I wonder why I find the notion of living “simply” in a place like Eugene or Taos or whatever unappealing. I thought the isolation was unappealing, and the inability of doing some things I like (traveling, not living in a “subculture” fashion) due to lack of money, the sense of being outside the swim of things and therefore producing things (writing) that betrayed that lack of sophistication.
Then I realized that although those things are important, that was not really it. If I could live in Paris, say, and Be A Poet, at the cost perhaps of money, I might very well do it. Well, why? It’s not just the romance of it, which is a factor. It’s because just like Cowley and Stearns and his crew thought (then later backtracked on), America is a simply terrible place to be a writer. Why? Because if you say, “I am a poet” then Americans will think — even if you truly are pretty good — that what you really said was: “I am a fool, a nobody; I have no real role in society; poet is just another word for someone who lacks the self-awareness to do something with himself.”
The problem is that this is usually right. In France though, and in Spain, and probably other countries, if you say, “I am a poet” what they hear is: “I have dedicated my life to understanding our humanity, God and death, and making beautiful things that improve people’s lives; I will act out of the ordinary — bohemian — because that’s necessary for me to do my job, for me to fulfill my socially-recognized role.” And they nod. Ah, ha. I see, that makes perfect sense. It’s sensible.
That’s not to say that you are the same as an insurance salesman. Far from it. But you are not a bum. Those societies are much more likely to recognize what you’re doing as worthwhile and allow you latitude. Maybe that’s because unlike America you didn’t have to work-or-die, society developed more slowly, letters were part of the sense of self of peoples across Europe. I don’t know. But I know that no matter where I was I would want the capacity to live like a human — buy clothes, food, travel, have savings — but here in America you do not have an identity — well, not one that I would want — without money. Also, as a grown up, I am unsatisfied merely imagining. Still, I would be more satisfied somewhere that imagining and imagination were not so perilously smeared together.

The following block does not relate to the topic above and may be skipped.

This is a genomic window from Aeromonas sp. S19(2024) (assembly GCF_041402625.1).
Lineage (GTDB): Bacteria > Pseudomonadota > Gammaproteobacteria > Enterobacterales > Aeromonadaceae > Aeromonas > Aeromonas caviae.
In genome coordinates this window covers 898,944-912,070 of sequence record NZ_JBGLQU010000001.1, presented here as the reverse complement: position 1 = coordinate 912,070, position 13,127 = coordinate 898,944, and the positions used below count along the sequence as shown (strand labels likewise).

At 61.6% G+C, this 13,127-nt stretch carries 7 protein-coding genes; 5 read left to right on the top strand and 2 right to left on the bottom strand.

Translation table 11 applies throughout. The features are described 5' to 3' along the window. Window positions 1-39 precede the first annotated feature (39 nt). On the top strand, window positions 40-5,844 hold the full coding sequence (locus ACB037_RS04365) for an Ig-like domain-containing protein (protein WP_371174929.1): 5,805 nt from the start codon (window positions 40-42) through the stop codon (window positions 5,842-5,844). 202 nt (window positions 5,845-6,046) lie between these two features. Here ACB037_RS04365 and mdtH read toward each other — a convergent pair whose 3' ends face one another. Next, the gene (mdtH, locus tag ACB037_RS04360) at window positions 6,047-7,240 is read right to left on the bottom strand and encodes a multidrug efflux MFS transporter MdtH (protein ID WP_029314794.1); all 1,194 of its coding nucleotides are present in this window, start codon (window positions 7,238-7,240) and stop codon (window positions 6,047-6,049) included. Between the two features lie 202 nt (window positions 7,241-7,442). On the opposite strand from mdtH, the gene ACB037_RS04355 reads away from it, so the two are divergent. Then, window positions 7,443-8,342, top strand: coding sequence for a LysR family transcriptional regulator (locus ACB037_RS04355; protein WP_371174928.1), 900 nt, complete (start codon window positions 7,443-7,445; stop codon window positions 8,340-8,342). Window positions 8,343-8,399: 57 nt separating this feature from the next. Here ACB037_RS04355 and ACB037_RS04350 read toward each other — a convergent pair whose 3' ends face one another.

In other words, what I need is significance. It is impossible to gain significance from writing that no one ever sees. It is possible to gain significance in America through your work, your clout and the way you physically manifest your culture. The problem is, significance has two sides, outer and inner. Work in America — well the work I currently do anyway — can only provide the outer significance. When I told S.P., for instance, who is a smart fellow, that the job I interviewed for in Seattle could lead to a permanent job with Microsoft he thought that sounded top drawer. Why? Because it had outer significance. Working at Microsoft was something someone who had their shit together did, not something a loser did. But since I don’t find a reward in the work itself, it is only half the necessary daily requirement of significance. However, as I said, there is not outer significance in writing stuff that no one sees, and after a while the inner significance fades, then fades out. Why? Because although writing is an internal art in its composition, it is external in its use. One writes in order to be read. Now, I write for myself as well. Why? Because it straightens out my thoughts, releases pressure. That’s useful to me. But its not significant. I cannot in good conscience face the wind at sunset and proclaim (in voice over to a swelling Mendelsohn concerto): I am a writer! I am not a writer. I wrote, that’s demonstrable. But I’m not a writer. A writer is a position. I do not have that position.
Well, I could go on and on. My point again, distilled, is, yes, I hear what people are saying about not trading one’s health for money (No Blood For Oil!) and I will watch out. Unfortunately what I really want — a good living or maybe “life, lived well” — is only available in America with proof of purchase. What do I like? Travel, wine, good shoes, conversation, good food, music, nature. In the Europe I imagine it does not cost much to get these things. In America, it costs a great deal. Except for real conversation. That is unavailable for any price.